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Too dark skinned to win Strictly: Alexandra Burke, race hate and why love still matters

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As it is currently Black History Month, it seems a good opportunity to revisit this brilliant post from Shirley Tate from 2018.  In 2017, I was approached by a fashion editor on a UK broadsheet for comments on why Alexandra Burke was consistently voted against by the great British public watching Strictly Come Dancing. I did not watch Strictly at the time and told her that I could not help her. Being persistent, the journalist shared with me a Guardian newspaper report on research that showed that Alexandra was voted against every week even though the judges gave her great points and comments on her skills as a dancer. Responding to the journalist again in the light of this research, I said that Alexandra was too dark-skinned to win Strictly because ballroom dancing is still seen as a white dance form by the public. This meant that only bodies racialized as white or that were ‘mixed-race’, light skinned and normatively feminine (which accounts for Alesha Dixon’s triumph) could ever win…

My Journey to Wholeness with Hair Loss

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I’ve gone on quite a journey with my hair. From having afro hair down to my back in my university days, to several straightening perms, reverting to my natural hair, losing most of it to alopecia after various traumatic events, and eventually shaving off what was left of it.  
Each phase of my hair journey has been closely accompanied by a state of mind of its own. From feeling invincible about my hair, as I could chop it all off and in a few weeks have a full head of hair again, to hopelessly peering in the mirror every morning to see if any hair follicles had resurrected overnight or if any new strand of hair had come up for air!Hair is a great part of a woman’s identity. As I continue on my hair journey, I seek to understand why women (in general, as I am sure there are a few exceptions) feel incomplete if their hair is not the way they would love it to be.The confidence a woman exudes (especially for the African woman) when she has just had her hair done, is not the same as when it…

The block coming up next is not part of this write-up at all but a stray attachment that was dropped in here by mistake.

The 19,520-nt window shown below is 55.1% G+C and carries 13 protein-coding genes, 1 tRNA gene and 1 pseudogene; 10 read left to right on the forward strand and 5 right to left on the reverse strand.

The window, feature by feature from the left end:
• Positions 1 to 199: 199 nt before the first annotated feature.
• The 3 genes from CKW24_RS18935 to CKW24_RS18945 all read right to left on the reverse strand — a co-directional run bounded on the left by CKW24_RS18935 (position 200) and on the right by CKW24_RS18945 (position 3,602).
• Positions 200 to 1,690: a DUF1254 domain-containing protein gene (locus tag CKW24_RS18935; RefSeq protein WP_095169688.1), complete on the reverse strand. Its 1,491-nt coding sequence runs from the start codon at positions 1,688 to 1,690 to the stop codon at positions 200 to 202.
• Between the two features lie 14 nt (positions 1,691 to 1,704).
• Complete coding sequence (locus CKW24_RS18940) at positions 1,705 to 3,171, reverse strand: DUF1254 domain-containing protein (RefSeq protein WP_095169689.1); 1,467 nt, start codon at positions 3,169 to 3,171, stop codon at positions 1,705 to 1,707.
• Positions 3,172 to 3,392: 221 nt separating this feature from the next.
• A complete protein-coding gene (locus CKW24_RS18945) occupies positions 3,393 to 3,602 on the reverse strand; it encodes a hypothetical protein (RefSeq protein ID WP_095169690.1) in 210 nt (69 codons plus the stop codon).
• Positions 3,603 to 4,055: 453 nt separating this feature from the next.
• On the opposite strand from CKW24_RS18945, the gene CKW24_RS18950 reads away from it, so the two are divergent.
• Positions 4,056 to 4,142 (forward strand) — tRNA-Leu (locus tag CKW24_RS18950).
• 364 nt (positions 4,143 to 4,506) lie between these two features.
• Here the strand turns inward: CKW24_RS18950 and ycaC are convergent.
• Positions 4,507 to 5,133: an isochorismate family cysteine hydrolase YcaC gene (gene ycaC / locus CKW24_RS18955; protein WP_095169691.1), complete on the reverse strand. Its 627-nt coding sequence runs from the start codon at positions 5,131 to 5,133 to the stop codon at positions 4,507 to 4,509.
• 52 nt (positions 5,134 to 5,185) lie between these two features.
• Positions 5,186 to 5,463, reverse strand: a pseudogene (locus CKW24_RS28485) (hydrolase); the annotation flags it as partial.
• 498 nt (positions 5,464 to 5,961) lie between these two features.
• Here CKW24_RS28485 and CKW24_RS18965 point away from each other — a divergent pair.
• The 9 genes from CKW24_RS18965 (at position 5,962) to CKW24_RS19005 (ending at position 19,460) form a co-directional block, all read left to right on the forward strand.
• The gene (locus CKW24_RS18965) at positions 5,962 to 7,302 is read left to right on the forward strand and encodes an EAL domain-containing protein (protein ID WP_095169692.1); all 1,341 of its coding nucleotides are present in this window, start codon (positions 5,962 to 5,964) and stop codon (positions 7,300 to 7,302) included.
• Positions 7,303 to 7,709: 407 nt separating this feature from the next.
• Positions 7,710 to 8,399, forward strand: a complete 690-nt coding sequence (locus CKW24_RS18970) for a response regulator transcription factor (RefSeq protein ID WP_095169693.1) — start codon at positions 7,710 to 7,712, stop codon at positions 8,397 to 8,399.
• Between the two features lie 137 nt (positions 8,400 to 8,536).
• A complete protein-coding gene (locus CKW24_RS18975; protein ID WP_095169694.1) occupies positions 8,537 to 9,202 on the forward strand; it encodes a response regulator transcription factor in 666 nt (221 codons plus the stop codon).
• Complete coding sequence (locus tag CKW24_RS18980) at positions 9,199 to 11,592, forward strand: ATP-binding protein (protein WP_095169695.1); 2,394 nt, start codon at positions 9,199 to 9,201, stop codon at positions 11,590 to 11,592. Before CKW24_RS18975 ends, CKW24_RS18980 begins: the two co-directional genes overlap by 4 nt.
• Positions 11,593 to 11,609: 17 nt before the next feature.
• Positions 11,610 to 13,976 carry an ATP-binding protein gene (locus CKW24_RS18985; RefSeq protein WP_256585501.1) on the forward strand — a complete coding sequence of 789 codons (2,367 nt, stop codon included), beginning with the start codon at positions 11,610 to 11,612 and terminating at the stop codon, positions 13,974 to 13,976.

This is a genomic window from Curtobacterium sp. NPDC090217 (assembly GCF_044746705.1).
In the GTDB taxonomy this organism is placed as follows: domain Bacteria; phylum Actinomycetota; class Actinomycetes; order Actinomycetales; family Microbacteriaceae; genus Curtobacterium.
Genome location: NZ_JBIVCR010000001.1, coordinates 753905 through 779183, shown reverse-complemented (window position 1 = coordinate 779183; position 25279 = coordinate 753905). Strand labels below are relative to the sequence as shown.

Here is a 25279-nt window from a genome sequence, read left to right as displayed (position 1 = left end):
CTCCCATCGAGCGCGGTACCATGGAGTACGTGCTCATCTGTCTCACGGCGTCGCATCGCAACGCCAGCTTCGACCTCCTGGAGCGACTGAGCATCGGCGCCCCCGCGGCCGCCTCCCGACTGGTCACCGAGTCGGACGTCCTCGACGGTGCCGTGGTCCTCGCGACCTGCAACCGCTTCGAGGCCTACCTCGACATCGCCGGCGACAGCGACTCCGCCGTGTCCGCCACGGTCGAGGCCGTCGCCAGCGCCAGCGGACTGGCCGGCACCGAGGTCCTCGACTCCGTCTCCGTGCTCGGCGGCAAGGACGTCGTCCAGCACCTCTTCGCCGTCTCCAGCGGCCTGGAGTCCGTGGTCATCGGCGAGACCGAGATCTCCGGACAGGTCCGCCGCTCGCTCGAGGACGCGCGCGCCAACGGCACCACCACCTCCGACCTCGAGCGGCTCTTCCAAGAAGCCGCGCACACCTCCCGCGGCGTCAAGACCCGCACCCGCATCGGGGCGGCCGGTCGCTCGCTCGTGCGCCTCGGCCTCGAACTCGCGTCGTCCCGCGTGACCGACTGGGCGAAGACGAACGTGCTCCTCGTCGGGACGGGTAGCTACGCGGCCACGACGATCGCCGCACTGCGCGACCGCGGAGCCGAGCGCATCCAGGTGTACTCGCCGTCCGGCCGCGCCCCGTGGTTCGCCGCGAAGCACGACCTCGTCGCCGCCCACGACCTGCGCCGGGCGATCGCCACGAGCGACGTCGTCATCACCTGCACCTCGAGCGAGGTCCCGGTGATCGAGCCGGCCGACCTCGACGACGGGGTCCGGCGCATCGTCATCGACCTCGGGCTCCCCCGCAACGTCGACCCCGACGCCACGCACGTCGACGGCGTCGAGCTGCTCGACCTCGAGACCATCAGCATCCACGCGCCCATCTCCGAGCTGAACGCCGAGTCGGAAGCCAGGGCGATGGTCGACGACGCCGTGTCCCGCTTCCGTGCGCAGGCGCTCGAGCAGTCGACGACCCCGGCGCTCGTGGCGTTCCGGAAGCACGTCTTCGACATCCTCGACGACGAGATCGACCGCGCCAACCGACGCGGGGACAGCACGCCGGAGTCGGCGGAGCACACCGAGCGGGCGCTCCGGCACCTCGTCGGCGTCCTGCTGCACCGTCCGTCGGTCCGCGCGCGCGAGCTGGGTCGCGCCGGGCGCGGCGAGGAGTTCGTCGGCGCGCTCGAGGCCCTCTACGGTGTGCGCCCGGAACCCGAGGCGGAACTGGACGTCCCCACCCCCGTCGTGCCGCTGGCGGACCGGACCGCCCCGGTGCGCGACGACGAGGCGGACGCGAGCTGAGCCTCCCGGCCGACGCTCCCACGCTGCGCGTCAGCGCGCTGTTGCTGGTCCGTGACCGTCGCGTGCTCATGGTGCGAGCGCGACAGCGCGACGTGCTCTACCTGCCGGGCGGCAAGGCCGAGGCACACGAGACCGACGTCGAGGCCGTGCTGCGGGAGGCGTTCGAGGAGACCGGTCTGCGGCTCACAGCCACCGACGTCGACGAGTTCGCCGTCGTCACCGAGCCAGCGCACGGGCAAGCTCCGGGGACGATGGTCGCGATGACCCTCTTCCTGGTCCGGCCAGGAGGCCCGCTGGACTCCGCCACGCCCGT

How being in nature promotes healthier body image

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The idea of nature acting as “tonic” for urban society, with the potential to promote physical health and well-being has a long history [1]. In the early modern period, for example, greenspaces – such as the Place Royal (now Vosges) in Paris and the royal parks of Greenwich, St. James, Hyde, and Richmond in London – were opened to the public as a way of providing social and physical rejuvenation for town-dwellers. By the mid-nineteenth century, as many of Europe’s cities became overcrowded – in London, it was estimated that one in every four tenement flats was overcrowded in 1848 – open spaces and greenery became all-purpose medicines to cure a range of illnesses [2].

In the early part of the twentieth century, these ideas were taken up by the garden city movement, who viewed nature as the most direct way of reducing the health problems associated with urban overcrowding. Writing in Garden Cities of Tomorrow, Ebenezer Howard launched his vision for a series of ideal towns [3]: self-con…

Objective Ageing?